The milk snake does have teeth, and they point backwards in their mouth. They are small, but they are effective when it comes to dealing with prey. 

You must remember that our skin is pretty tough, so having tiny teeth that are set back in the mouth is only going to lead to, well, nothing happening. However, the same cannot be said to mice or anything else that the milk snake will eat. Those little teeth will help the milk snake to swallow their prey, but how do they catch their prey in the first place?

How a Milk Snake Catches its Prey

So, this then makes you wonder how a milk snake is going to catch its prey, and it only leaves us with one option, constriction.

Now, when someone thinks of a snake constricting its prey in order to kill it, there’s a tendency to think about a python wrapping itself around something large and the prey is unable to escape. Well, this is the same thing, but on a smaller scale. 

Perhaps one of the most surprising things about a milk snake is that they are actually very powerful constrictors. When you look at their size, you would think that they are lacking in muscle, but this is not true.

In the snake world, they have one of the most powerful grips, in relation to their size and dimensions, so small prey that is caught up won’t stand a chance.

Also, once the prey is dead, the milk snake will open up its jaws and swallow it whole. That is why they will only ever attempt to kill something that they have judged can be eaten in this way. They have no interest in the concept of chewing something to then eat it. They prefer to allow their digestion to deal with it once the prey is inside their stomach.

But catching their prey is going to involve the art of surprise. They cannot use venom to paralyze prey to then give them time to devour them. Instead, they need to use speed and stealth to come up to prey, and to then quickly wrap their body around them to stop them from going anywhere.

This really has to be done at amazing speed, and the milk snake is a real expert at it. 

The Way Constriction Works

The way that constriction works is very easy to understand. Your milk snake would see its prey, attack by surprise and speed, wrap its body around the prey, and then start to squeeze. They then squeeze tighter and tighter, with the prey unable to breathe, and their heart stops.

As long as they can get into this correct position, then it’s a very effective way of doing things, and the milk snake is pretty darn good at it.

Of course, you are not going to be feeding your pet milk snake any live feed. In this instance, it’s going to be food that has been pre-killed. However, that’s not going to stop them from doing this entire motion. Instead, their natural instinct will take over. 

Helping Your Milk Snake to Hunt

As a milk snake is going to partly use the art of surprise when it comes to catching prey, it makes sense for you to help them out with this part of the entire process.

To do this, you need to look carefully at their home. A milk snake is going to love to have places where it can hide away, as they do like their privacy. Small hide holes where they can curl up and relax will be perfect for them.

When you drop prey into their tank, do so slightly away from them instead of right in front of wherever they are hiding. 

What a Milk Snake Eats

A milk snake is a carnivore, so it does eat meat. Its main source of food is going to be the likes of mice, voles, rats, and even small birds. They do also sort of love eating bird eggs, and they have been known to eat coral snakes as well, which is pretty amazing. [Source]

That does mean you need to feed them some small rodents, but they should be dead, as it has been shown that they will still go ahead and work through the constriction process. In fact, research showed that milk snakes will do this even when the mouse is frozen solid. They just see potential food and are only capable of thinking one way about it all.

Some people may wonder about us saying the food should already be dead, as that’s not how they would come across them in the wild. So, let’s quickly explain the logic behind this approach.

Going through the act of killing the prey could bring with it a few problems for the owner. First, there’s always the potential of the live prey inflicting a certain amount of damage on your snake, and you want to avoid that.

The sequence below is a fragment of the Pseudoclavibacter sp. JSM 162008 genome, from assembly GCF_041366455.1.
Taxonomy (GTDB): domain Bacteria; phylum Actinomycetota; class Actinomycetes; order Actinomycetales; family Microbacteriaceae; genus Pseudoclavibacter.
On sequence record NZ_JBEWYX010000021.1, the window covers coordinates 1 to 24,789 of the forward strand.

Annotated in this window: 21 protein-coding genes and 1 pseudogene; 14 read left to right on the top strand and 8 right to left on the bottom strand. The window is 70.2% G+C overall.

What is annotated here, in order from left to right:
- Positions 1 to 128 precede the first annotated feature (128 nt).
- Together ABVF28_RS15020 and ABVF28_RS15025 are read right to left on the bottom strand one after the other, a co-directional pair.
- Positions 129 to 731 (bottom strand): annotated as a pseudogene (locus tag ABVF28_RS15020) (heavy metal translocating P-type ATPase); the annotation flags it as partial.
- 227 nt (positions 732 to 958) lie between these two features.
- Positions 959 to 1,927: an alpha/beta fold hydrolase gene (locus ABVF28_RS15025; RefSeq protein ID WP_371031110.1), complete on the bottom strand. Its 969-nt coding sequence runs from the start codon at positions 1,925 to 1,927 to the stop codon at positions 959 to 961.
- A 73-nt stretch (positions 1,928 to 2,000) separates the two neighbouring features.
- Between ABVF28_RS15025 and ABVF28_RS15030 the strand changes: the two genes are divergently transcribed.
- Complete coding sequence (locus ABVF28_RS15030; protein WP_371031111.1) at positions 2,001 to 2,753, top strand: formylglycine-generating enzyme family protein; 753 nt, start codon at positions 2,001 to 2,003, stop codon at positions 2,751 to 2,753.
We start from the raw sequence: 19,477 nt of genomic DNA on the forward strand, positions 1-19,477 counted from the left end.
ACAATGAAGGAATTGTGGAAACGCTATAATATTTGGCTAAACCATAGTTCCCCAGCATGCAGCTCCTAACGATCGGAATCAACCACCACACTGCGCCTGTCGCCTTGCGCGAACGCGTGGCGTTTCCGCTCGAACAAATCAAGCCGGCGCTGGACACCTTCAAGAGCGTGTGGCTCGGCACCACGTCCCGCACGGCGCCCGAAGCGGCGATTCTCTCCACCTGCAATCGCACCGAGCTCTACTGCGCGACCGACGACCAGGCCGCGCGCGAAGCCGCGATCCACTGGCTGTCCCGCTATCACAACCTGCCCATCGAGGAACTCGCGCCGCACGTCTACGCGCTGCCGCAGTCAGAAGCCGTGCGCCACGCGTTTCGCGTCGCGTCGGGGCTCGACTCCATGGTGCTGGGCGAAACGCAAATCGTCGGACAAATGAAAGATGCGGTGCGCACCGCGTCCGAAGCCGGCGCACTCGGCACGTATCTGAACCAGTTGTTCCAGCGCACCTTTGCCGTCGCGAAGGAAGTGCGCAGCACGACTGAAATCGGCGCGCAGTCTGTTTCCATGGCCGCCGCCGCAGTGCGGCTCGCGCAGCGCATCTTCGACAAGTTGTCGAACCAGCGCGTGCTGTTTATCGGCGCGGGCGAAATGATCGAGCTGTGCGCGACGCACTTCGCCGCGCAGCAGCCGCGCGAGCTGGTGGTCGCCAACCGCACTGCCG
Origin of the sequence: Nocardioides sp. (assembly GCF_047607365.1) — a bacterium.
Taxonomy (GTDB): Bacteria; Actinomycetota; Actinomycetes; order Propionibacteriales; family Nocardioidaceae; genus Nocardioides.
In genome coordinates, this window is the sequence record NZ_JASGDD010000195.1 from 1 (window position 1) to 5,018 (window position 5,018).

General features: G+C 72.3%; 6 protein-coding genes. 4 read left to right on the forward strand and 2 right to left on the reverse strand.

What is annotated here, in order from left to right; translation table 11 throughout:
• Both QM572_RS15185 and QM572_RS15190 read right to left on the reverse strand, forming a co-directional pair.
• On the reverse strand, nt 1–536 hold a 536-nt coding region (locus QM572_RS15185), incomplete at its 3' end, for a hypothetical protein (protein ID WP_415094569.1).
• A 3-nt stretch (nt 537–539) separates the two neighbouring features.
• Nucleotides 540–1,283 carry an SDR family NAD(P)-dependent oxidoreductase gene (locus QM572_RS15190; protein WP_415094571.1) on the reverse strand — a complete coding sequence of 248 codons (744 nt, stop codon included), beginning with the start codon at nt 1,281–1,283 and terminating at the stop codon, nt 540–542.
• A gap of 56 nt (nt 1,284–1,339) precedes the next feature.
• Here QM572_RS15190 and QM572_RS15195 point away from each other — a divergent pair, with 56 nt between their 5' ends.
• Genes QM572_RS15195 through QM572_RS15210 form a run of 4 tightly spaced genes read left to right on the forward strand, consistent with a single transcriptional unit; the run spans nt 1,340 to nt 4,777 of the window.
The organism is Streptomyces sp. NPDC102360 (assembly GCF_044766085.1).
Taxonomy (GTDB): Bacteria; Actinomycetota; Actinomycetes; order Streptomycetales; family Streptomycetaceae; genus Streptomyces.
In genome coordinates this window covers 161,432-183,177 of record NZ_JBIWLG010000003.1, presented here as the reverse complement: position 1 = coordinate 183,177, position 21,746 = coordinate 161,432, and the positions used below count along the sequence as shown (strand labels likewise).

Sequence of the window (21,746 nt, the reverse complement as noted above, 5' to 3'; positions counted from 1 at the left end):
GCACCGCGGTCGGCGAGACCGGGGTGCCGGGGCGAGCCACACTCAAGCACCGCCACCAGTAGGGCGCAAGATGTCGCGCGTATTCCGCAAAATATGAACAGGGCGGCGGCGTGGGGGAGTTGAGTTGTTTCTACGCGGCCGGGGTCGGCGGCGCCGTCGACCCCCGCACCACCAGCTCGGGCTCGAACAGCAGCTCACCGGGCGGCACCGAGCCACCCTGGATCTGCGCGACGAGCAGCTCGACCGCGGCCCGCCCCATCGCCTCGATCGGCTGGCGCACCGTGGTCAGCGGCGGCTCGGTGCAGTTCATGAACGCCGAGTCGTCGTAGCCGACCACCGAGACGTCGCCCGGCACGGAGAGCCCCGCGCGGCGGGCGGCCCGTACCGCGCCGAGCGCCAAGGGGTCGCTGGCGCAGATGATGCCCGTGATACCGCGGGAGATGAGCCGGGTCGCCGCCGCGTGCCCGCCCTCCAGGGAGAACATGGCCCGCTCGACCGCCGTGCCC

The second point, and this is the most important one, is that it can build aggression in your snake. You don’t want that to happen either. 

A milk snake is relatively placid by nature, so doing something that could upset that should be avoided, even though you need to remember that they are not going to do anything to you when it comes to attacking you. They know they are up against something too big for them to handle.

Feeding Your Milk Snake

So, how do you feed your milk snake? Well, we just discussed what they like to eat, and how often they eat, is going to depend on how old they are.

If you are dealing with a baby milk snake, then they should be fed on baby mice once a week. This will help them to grow and develop into a normal, healthy snake. But be warned, this changes when they become an adult.

With a fully-grown milk snake, you need to feed them a large mouse once every two weeks. This will be sufficient for them, even though it may not sound like much to us.

Please do not go ahead and feed them more often than this. It’s very easy for a milk snake to become overweight, as they will see other food dropping into their home and go ahead and consume it. They will push their digestion as much as they possibly can, and the next thing that happens is you have a milk snake that’s too heavy. That alone is going to mean a few health problems could potentially develop.

So, In Summary

A milk snake is certainly not venomous in any way. They are completely harmless to us humans, and there’s no way they can cause damage. The only thing you will have to deal with is getting a bit of a shock if they do make an attempt at biting you. However, keep in mind that they cannot hurt you, and that should make a difference.

Instead, a milk snake will rely on constriction to kill its prey. But, for us, they are too small and not strong enough to do any damage, so just enjoying owning them as they are non-aggressive and a pleasure to keep.

These snakes are placid, require minimal care, and are viewed as being the perfect snake to keep for anybody who is venturing into having a snake as a pet. They tend to remain relatively small in size, and as long as you provide them with a comfortable place to live with places to hide away, then they will be more than content to live with you.

Barry Gray

Barry is a freelance writer from Scotland. He has written about pets for over a decade, and his work has been turned into a range of ebooks, courses, and material for diplomas. Barry is passionate about all animals, but particularly dogs, fish, rabbits, birds and spiders. You can find out more about Barry at https://mercurypets.com/our-writers/